Fissures vs Cracks
Natural stone, granite, marble, quartzite, etc., is made by, well, nature. Man has nothing to do with it. We just quarry it, sell it, and put it where clients want it. Then we ooh and ahh and remark how pretty it looks. Yes, it is pretty and it does deserve our admiration, but it can have natural, unique occurrences in it called fissures. Fissures can give your stone project that one-of-a-kind look that people love. Natural stone can also have cracks. Cracks can be natural or unnatural occurrences. Fissures and cracks look remarkably similar, but they are not the same thing. Here we will explore the differences between them and help you know what to do about them.
What are fissures?
Fissures are defined as: A long, narrow crack or opening in the face of a rock. Fissures are often filled with minerals of a different type from those in the surrounding rock.
Basically, what this means, is that fissures are natural occurrences in the stone and normally they don’t affect the integrity of the stone itself. They are not considered to be flaws or defects. Fissures are not normally localized in stone slabs. They are usually spread out through the entire piece.
What are cracks?
Cracks are defined as: A line on the surface of granite, marble or another natural stone that has split without breaking into separate parts.
Cracks usually happen when the stone has stress or trauma applied to it, and they can run almost all the way through the depth of the stone. However, by the time the stone gets to the point of installation, cracks have generally been addressed, usually by the fabricator. As a general rule, cracks are mostly confined to one area of a slab.
How can you tell the difference between fissures and cracks?
One way is to rub your finger or fingernail over the area in question. If it is smooth, then it is a fissure. If your finger feels a bump or your fingernail gets caught or drags over the area because it’s not level, then it is a crack.
Another way to tell is to shine a light on the stone and look across the plane of the surface. A crack will have two points of reflection, one for each plane, but a fissure will only have one point of reflection as it is an even surface.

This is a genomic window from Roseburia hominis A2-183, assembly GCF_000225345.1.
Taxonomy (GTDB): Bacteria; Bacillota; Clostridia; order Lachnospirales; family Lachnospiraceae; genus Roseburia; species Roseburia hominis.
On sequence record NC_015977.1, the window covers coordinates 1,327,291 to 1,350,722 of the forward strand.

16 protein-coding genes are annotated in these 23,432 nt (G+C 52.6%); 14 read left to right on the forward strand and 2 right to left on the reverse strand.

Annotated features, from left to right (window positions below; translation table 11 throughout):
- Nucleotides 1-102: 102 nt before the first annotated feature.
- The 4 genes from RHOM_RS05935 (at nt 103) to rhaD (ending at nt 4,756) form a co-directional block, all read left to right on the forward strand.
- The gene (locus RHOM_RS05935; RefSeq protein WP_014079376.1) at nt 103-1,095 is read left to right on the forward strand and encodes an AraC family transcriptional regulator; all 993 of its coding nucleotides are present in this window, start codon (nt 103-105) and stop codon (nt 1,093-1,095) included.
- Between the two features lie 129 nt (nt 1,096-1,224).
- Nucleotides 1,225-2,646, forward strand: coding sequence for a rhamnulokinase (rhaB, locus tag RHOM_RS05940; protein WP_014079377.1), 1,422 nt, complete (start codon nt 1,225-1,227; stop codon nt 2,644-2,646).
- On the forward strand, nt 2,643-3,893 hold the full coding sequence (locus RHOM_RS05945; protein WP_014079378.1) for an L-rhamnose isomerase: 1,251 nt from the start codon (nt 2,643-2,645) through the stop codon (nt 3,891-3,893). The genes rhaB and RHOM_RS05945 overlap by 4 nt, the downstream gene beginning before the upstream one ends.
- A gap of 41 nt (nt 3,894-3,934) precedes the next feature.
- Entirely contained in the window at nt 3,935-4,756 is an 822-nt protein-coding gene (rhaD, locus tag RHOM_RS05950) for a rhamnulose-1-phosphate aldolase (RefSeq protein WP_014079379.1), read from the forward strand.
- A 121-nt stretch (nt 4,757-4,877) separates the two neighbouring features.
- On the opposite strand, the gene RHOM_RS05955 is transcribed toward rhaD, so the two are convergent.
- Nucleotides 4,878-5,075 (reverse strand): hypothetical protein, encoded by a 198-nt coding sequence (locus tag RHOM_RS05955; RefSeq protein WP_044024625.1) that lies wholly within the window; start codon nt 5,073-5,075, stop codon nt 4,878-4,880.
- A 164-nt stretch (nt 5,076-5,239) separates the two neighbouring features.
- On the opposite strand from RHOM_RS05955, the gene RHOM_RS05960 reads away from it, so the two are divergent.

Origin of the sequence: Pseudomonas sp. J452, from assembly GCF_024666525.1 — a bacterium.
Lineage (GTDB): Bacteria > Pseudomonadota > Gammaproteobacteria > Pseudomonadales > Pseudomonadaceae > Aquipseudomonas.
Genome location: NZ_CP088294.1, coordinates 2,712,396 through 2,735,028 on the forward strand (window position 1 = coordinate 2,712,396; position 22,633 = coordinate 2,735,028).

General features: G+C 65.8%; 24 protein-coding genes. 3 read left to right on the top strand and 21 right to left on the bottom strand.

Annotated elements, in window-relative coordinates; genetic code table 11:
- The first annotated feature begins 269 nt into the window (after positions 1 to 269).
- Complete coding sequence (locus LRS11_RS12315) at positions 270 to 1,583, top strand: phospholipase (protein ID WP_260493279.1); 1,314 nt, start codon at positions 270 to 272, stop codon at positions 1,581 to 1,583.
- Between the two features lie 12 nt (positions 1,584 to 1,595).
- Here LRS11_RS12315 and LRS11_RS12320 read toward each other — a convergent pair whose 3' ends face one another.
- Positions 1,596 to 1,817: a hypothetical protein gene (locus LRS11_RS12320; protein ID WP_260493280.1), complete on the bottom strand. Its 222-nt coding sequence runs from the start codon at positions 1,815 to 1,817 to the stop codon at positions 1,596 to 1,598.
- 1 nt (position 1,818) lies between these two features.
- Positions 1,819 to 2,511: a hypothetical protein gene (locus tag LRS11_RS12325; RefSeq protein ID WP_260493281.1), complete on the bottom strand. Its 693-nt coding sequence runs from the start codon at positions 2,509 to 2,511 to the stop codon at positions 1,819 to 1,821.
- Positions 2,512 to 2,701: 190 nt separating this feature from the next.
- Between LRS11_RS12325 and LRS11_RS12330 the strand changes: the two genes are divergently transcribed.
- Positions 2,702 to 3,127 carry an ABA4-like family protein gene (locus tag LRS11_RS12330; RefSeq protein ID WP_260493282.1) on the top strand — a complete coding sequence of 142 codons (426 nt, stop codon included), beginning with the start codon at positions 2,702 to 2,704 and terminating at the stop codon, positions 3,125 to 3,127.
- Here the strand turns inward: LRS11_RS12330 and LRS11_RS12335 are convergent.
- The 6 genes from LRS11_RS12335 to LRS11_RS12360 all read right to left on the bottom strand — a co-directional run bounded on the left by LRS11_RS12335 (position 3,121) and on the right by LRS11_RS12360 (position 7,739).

What can be done about fissures?
Nothing. They are a natural part of the stone and are not considered flaws or defects. You can just admire them for making your stone project unique.
What can be done about cracks?
If you see a crack while the stone is still at the distributor or wholesaler, think about staying away from it, no matter how much you love it. There is no guarantee that the stone will survive transport to the fabricator, and there is no guarantee that the fabricator will be able to cut around it.
If you discover a crack in the stone at the fabricator’s shop, find out if they can cut around it. If not, ask them if it is severe enough to compromise the integrity of the stone. If they say yes, then pick something else. If the fabricator says it’s minor, ask them how they intend to fix it. Then it is up to you whether you accept it or pick something else.
What if a crack forms after install?
If you notice a crack after install, you will want to have someone look at it right away. Left unattended, it could get worse. If your project was recently put in, you may want to give the business that installed it a call. They won’t warranty the stone itself, because Mother Nature made it, but a good company will warranty their own workmanship. If it has been a while or you know you did something to cause the crack, even accidently, you should contact your stone and tile restoration and repair technician. Your restoration or repair technician will know exactly what the issue is and how to repair it. They deal with these types of occurrences on a regular basis.
Natural stone is beautiful, and the projects created with it can take your breath away. In spite of its natural beauty and versatility, it is not a perfect product. We need to learn how to appreciate and work with its occasional imperfections and flaws. After all, those unique imperfections can help give your stone projects the "WOW" factor everyone loves.
By Sharon Koehler. This article is one of a series of articles written and published on behalf of SurpHaces PRO Partners.